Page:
‘New York Times’ disappoints
June 29, 2007
The Huffington Post
I am, to say the least, disappointed by Joseph Berger’s column in The New York Times today concerning Evan Maloney’s film “Indoctrinate U” and free speech on campus in general. I have been corresponding with Joe for several weeks, and even had lunch with him this past Friday. I had hoped that after such extensive interaction, I had demonstrated to him that a serious and ongoing free speech problem exists on campus. I also hoped that I had convinced him that taking student fee funding away from a student newspaper for printing a controversial article is censorship. Unfortunately, I was wrong.
How is diversity achieved when those students are voluntarily confining themselves to ghettos of the ALANA [African, Latino, Asian and Native American] Center and Blegen House [“A lesbian and gay center for the study of social change”]? I find the objective of diversity to be utterly meritless, suggesting that our colleges should become some zoological preserve in some paternalistic attempt [to] benefit our ‘non diverse’ students….
[S]tudents complained that the language was insulting and called for banning The Imperialist. For weeks, the issue was debated by the student association, which finances the publication. Ultimately, the group withheld its money for one year and publication was suspended.
Withholding money is most certainly punishment. And any journalist should recognize that suspending a newspaper is a drastic step. Nonetheless, Berger overlooks the disturbing ramifications of The Imperialist’s punishment, content instead to praise Vassar’s student body for responding “without violence”:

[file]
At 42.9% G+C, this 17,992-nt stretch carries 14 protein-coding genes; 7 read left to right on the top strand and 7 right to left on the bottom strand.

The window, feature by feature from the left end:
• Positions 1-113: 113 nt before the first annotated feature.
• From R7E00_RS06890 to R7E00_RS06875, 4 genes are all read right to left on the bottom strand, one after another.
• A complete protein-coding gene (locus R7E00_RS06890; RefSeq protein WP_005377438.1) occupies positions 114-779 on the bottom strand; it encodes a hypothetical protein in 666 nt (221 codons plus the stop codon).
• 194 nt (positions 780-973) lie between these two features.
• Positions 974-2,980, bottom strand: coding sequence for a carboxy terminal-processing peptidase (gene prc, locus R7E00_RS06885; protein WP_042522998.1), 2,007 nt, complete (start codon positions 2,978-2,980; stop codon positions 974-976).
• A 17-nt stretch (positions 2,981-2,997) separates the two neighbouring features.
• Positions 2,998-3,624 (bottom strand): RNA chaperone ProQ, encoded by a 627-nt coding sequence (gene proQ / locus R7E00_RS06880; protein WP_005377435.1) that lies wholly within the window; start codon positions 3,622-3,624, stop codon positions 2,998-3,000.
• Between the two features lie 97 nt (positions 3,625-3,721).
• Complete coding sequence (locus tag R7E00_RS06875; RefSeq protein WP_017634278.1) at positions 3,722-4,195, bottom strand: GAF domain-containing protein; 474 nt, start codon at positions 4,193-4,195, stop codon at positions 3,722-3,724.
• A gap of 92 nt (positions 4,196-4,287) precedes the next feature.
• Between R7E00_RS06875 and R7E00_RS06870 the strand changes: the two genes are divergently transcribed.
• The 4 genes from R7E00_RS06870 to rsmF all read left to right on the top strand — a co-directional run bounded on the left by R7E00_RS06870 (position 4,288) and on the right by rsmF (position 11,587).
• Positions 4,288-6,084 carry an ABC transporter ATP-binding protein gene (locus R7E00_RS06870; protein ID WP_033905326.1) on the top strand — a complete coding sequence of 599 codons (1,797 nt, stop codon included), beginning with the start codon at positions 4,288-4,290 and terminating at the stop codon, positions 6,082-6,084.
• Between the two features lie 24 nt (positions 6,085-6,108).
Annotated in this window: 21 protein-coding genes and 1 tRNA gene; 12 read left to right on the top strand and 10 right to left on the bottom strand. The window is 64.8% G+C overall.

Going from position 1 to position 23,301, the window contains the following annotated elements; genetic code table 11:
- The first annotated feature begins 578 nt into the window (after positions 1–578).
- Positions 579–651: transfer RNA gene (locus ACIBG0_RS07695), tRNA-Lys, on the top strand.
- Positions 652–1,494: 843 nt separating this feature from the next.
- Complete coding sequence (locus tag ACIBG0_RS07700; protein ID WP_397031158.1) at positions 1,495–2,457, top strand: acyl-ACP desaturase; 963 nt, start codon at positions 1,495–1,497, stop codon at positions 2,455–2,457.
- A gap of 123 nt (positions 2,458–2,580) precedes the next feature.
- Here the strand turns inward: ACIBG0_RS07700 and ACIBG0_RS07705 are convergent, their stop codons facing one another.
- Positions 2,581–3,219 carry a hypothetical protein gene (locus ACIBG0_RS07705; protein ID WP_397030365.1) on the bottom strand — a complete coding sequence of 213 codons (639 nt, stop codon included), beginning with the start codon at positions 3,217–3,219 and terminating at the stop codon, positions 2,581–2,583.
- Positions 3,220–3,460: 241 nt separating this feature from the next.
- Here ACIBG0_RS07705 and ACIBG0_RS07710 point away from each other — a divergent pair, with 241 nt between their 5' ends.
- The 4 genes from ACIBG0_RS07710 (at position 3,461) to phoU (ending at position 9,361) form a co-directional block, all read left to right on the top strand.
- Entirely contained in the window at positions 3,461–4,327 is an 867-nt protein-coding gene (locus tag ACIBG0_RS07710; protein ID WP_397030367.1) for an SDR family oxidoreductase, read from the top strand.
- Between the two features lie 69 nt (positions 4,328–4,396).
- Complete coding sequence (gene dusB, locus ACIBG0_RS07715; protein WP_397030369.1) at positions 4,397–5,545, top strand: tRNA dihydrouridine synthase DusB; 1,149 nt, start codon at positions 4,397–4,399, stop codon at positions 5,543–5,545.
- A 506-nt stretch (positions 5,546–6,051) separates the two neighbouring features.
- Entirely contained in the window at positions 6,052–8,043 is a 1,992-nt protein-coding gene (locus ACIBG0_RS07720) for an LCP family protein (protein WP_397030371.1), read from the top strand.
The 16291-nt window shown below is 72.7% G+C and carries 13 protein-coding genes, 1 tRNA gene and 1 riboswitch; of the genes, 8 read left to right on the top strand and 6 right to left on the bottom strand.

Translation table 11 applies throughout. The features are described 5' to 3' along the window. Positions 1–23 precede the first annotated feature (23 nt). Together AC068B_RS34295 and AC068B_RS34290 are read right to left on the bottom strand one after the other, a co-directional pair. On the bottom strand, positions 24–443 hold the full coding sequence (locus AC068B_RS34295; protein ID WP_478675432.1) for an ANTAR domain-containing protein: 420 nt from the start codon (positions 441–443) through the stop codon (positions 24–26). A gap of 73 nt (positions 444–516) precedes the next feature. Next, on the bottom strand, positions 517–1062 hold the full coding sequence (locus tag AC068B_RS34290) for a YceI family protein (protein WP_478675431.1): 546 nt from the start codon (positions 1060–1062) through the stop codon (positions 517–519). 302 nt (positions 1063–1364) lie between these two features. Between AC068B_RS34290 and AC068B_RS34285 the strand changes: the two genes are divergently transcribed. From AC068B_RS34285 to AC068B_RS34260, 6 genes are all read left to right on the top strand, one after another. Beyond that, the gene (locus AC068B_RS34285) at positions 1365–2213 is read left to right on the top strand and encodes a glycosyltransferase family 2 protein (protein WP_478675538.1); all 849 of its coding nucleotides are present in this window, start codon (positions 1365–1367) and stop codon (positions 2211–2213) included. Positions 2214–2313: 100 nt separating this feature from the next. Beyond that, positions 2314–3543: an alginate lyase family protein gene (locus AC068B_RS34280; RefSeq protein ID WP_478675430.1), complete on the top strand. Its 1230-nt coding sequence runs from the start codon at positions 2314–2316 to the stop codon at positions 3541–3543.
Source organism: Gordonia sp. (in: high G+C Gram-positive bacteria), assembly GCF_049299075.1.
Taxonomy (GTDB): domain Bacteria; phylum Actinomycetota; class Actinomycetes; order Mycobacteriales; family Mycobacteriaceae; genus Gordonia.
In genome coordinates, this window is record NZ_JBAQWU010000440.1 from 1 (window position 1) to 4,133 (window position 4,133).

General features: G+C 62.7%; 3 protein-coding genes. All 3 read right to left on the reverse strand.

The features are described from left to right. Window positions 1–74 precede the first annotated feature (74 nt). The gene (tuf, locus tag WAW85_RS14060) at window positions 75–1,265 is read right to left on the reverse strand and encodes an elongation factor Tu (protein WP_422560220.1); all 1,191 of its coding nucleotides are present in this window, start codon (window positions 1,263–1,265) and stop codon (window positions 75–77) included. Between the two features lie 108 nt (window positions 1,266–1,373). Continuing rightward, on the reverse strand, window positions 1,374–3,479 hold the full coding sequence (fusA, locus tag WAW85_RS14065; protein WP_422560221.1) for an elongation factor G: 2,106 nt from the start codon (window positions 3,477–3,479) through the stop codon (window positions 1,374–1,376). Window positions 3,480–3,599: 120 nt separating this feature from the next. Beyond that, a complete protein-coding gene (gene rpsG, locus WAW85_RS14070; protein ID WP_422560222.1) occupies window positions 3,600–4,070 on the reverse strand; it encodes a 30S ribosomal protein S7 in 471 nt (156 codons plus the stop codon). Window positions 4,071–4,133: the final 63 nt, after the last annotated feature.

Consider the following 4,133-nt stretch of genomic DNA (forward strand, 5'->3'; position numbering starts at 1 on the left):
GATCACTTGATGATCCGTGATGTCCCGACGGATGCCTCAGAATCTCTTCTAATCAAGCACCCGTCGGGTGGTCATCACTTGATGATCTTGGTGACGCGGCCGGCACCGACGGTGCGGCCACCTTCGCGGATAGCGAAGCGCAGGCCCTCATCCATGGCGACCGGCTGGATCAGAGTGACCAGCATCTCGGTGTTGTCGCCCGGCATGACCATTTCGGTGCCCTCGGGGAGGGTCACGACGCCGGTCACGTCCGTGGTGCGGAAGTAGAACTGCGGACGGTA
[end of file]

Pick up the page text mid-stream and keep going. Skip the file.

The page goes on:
What was notable was that Vassar, a college of 2,360 students founded in the 19th century on progressive ideals—and a place where conservatives remain a distinct minority—hashed out the matter without violence and did not trash or burn newspapers as has happened at other campuses.
While I can think of few things more chilling than employing violence, theft and destruction to suppress unpopular opinions, lauding students—as Berger does here—simply for not resorting to such illegal, illiberal and immoral tactics is stunning. The bottom line is that a student newspaper criticized the polarization of students by race and orientation—and, for doing so, the newspaper lost funding and was suspended for a year. Exactly how is that an acceptable outcome at an American liberal arts university?
Vassar deserves credit because, as students explained, the dispute was not focused on whether The Imperialist could argue that a center exclusively for minority students fragmented the community; it was over whether the language used to express the idea was offensive.
In terms of censorship and its justifications, the arguments of power rarely have changed, especially in societies that believe themselves free. Public officials in such nations have openly supported the ideal of free expression for centuries, but so many of those same officials also have worked to undermine the very freedom they claim to support. In his classic treatise, On Liberty (1859), the English philosopher John Stuart Mill noted that while many people claim to believe in “free speech,” in fact just about everyone has his or her own notions of what speech is dangerous, or worthless, or just plain wrong—and, for those reasons, undeserving of protection.[…]Mill addressed one of the major rationales for imposing constraints on free speech on campuses today, namely that speech should be “temperate” and “fair.” Mill observed that while people may claim they are not trying to ban others’ opinions but merely trying to banish “intemperate discussion…invective, sarcasm, personality, and the like,” they never seek to punish this kind of speech unless it is used against “the prevailing opinion.” Therefore, no one notices or objects when the advocates of the dominant opinion are rude or uncivil or cruel in their denunciations of their detractors. Why shouldn’t their opponents be equally free to show their disdain for the dominant opinion in the same way? Further, Mill warned, it always will be the ruling orthodoxy that gets to decide what is civil and what is not, and it will decide that to its own advantage.
- New York Times Disappoints, PDF, 37.9 KB , The Huffington Post